Now, this... this is Autumn!
Finally, the weather has changed to brisk and windy.
The soundtrack of the day is one of my favorites - dry leaves blowing on a chilly October wind.
Our weekend weather ran the gamut. Friday it was 80 degrees and sunny.
Saturday - rain. But with that rain came three "Littles" visitors to the farm. I somehow missed getting a photo of little Eli (maybe because he spent a good portion of the visit napping).
Mackenzie could hardly wait to get out to the barn and spend some time with her Pete.
She loves this kitty. It's hers, she says. I'd have to agree.
I was excited to show the kids the finished gnome houses... although they will be much better when they are in place along the trail in the woods.
Our clinic Doctor arrived just on time... he checked out Hubbs' thumb and was pleased with his healing. I made him a Mayo stand for all of his instruments. Although, when I made the stand, I had no idea that our little gnome physician was so vertically challenged.
Between rain showers we took the kids on a trip to the woods in search of new mushrooms. This dead tree is almost entirely covered in fungi. Without the help of fungi, old dead trees would not rot and nourish the forest soil.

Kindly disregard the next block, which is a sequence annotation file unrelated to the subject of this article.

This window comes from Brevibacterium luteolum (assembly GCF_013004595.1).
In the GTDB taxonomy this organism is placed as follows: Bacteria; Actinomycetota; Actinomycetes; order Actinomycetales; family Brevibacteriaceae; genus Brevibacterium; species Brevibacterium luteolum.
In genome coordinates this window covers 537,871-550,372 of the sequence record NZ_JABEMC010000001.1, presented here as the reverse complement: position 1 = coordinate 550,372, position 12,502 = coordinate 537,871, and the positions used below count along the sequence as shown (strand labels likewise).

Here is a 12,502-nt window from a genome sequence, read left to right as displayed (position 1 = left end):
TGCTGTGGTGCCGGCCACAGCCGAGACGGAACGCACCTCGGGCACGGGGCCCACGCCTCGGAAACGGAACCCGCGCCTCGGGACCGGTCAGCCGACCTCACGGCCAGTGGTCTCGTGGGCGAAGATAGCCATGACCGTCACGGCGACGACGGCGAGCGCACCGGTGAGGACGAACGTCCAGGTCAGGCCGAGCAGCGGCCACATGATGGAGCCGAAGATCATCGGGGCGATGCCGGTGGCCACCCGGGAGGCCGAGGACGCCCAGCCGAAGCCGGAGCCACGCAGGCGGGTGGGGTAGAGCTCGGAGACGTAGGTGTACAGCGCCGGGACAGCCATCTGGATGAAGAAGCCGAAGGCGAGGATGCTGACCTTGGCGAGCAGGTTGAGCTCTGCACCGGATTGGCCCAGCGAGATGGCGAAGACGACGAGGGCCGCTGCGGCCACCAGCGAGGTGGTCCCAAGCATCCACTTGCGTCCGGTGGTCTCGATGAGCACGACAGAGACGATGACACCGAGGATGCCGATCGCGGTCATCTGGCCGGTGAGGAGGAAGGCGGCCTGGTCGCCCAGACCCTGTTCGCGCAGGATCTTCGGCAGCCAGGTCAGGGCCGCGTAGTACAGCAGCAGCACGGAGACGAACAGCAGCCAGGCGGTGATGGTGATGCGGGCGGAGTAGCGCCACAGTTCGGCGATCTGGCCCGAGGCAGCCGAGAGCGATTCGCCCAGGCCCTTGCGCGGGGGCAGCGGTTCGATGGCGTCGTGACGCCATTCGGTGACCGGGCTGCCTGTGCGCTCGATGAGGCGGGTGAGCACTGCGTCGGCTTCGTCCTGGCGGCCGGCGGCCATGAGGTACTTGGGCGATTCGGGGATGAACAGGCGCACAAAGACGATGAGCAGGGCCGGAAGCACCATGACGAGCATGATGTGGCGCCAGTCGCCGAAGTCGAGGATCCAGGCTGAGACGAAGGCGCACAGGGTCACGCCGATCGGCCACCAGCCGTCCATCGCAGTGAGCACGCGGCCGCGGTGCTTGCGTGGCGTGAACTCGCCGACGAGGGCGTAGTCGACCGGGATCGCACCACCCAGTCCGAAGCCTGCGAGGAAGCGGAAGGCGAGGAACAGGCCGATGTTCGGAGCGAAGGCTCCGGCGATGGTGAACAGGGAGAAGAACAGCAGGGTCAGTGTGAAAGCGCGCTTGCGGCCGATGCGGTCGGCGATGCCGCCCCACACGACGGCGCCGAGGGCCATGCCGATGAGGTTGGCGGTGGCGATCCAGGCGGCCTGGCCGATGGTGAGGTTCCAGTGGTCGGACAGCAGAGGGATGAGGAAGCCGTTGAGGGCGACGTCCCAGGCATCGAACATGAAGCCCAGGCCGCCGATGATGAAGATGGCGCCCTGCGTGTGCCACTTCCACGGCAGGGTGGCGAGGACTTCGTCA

These two get just as excited over fungi as their Grammie.
We found the tiniest specimens... this one smaller than a pencil eraser.
These orange ones were quite small, as well!
Mackenzie found theses lovely ones on a broken branch... they remind me of delicate blossoms.
Friday was World Fungi Day... perfect timing.
Sunday the weather turned much colder - finally, what one would expect at this point in the season.
I worked on another gnome house... this time a flower shop. I will finish it by mid week and share the finished model then. In case you were wondering.... we are making all of these out of recycled barn wood and bits and bobs, and half-used paints that have been stored in the barn (except for the gnomes and accessories). This one is a work-in-progress.
Thanks to the wet weather we've had, some of the pumpkins that decorated the farm have started to rot. The chickens enjoy them as a treat... although it takes them a few minutes to figure out that they are edible.
By afternoon, half of this large pumpkin has been consumed. I had read that pumpkins are a natural de-wormer for chickens... so the chickens are in charge of pumpkin recycling.